Related Posts for Alaska – Southcentral

Congratulations to Chugach Electric Association and CIRI for their work on this project!

Chugach Electric Association in June agreed to purchase power from the Fire Island Wind project. When built, the 17.6-megawatt wind farm will be the largest in Alaska. But the Power Purchase Agreement between Chugach and Fire Island Wind LLC needed approval from the Regulatory Commission of Alaska (RCA). On Oct. 10, the RCA made the decision to give that approval.

Under the contract, the price Chugach Electric Association will pay for the wind power will remain constant for the next 25 years, a typical advantage of a renewable energy project that does not rely on fuel with volatile prices. Natural gas prices in Anchorage, in comparison, have more than doubled during the past 10 years, and are expected to continue to rise in the near future.
Download the commission’s ruling here.
Read the AK Dispatch story on the decision.

Fire Island Facts

Fire Island would…
The wind farm would initially include 11 turbines with a total capacity of 17.6 megawatts. Chugach has agreed to purchase up to 48,500 megawatt-hours of power per year from the project, about 4 percent of the utility’s annual 2010 power requirement. The wind power would supplant an estimated 300-500 million cubic feet of natural gas per year, between about 3-5% of Chugach’s current use of about 9 billion cubic feet of gas a year.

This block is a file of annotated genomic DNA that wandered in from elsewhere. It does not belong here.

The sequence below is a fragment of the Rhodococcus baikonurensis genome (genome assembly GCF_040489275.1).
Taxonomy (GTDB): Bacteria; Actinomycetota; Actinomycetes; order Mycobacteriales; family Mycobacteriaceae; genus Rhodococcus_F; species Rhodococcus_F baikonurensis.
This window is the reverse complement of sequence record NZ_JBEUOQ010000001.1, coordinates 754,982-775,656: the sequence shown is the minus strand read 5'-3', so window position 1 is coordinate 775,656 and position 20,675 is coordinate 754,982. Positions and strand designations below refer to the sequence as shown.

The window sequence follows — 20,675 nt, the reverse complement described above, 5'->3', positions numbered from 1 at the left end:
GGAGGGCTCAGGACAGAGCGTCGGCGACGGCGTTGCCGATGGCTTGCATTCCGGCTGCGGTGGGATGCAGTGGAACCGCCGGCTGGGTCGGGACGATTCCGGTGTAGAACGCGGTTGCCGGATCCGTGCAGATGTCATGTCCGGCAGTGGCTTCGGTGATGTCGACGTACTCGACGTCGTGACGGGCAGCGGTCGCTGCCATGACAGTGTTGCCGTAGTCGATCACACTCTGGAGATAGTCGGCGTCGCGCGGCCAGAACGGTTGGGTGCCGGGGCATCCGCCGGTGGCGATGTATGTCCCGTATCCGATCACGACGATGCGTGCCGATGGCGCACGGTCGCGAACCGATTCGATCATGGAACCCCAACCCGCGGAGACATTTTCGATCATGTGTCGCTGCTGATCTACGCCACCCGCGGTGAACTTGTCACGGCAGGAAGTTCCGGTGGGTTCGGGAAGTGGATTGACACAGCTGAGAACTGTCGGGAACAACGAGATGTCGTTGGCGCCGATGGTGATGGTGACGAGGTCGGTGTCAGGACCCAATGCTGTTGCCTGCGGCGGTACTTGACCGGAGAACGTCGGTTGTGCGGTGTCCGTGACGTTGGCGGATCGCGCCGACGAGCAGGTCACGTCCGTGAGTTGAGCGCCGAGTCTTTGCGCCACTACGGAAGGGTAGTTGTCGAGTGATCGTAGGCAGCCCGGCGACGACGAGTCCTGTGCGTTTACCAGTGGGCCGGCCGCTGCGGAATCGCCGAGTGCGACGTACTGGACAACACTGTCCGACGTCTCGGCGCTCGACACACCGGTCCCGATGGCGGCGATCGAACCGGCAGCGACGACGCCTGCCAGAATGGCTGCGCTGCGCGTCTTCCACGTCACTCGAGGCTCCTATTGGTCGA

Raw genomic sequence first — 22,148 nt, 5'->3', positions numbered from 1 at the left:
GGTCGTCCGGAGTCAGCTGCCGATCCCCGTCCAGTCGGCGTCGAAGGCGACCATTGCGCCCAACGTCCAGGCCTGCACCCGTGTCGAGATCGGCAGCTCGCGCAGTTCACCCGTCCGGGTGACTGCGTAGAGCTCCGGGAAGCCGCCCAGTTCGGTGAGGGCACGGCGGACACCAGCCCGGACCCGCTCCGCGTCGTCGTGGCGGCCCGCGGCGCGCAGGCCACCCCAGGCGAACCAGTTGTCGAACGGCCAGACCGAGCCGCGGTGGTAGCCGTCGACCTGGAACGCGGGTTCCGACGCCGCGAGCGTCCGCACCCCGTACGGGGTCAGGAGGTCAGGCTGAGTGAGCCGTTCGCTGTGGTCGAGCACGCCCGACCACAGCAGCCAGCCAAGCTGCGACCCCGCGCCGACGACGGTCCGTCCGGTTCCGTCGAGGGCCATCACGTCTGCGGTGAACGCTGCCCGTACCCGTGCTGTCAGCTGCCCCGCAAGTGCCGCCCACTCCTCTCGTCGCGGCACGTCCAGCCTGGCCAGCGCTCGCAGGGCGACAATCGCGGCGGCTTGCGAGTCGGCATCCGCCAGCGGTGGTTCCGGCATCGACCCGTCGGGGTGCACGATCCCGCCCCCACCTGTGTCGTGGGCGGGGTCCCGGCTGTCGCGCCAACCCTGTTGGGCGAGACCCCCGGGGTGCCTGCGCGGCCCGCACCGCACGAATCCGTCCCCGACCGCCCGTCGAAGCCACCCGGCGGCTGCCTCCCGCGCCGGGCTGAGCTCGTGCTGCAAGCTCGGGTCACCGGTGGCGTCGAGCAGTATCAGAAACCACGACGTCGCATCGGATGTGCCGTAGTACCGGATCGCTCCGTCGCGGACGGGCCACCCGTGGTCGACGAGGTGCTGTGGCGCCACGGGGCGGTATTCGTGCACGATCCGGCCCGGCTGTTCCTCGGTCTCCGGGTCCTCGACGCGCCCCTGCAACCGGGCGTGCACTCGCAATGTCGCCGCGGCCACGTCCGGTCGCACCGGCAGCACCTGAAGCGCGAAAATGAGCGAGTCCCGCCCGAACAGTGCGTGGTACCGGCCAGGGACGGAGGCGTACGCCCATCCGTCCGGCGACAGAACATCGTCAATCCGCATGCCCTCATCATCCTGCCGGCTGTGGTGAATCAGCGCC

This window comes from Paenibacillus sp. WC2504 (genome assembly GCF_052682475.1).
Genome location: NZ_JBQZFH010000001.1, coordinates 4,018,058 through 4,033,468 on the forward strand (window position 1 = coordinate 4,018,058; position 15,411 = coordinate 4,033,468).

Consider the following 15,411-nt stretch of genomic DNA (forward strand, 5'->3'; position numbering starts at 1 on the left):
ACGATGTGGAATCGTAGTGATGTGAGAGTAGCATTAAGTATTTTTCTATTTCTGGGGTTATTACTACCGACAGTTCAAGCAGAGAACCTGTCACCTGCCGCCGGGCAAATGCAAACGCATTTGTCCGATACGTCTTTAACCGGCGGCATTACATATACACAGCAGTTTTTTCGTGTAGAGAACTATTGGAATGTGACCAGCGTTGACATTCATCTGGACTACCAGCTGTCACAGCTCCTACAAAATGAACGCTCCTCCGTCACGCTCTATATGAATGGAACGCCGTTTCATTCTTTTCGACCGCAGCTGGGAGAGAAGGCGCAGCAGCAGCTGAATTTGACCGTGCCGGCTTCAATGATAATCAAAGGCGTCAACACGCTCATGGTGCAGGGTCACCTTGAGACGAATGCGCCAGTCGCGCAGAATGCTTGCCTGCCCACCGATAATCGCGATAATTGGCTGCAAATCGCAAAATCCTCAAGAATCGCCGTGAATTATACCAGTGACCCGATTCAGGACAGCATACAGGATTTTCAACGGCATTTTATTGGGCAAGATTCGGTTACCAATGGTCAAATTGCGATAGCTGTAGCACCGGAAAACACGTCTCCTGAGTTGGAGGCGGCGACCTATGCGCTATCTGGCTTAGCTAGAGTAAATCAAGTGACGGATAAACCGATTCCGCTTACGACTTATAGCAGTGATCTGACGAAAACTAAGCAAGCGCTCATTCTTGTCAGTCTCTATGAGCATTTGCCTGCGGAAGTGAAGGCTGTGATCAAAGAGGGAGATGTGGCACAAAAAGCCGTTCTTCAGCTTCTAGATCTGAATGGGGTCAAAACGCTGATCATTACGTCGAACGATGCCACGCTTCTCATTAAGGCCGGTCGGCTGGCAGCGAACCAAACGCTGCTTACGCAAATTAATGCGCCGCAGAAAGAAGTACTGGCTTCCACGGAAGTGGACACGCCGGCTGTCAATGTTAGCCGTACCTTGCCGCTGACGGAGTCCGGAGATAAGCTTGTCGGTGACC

Power in 2013
Construction of the turbine sites has already begun. Fire Island Wind LLC, which is a subsidiary of CIRI, plans to install the turbines next summer and expects power to be flowing from the turbines in late 2012.

Wind will cost less over the long term
Under the agreement, Chugach will pay $97 a megawatt-hour for 25 years for wind power. This is more than the $65 per megawatt hour Chugach now pays for natural gas-fired power, but the cost of natural gas will surely go up over the next 25 years while the wind power costs will remain stable. For example, some of the cheapest energy Chugach now purchases is hydroelectricity from the Bradley Lake hydropower plant built in 1991 near Homer. That hydropower cost more than twice that of natural gas-fired power when the plant was built, but is now cheaper because the cost of the hydropower has remained stable.

Wind power is an insurance policy against the inherent uncertainty in the cost of natural gas. Fire Island wind power won’t supply all of our energy needs, but the portion it will supply will be at a fixed stable rate and that will help reduce costs and uncertainty over the long run.

Natural gas supplies for Southcentral Alaska are uncertain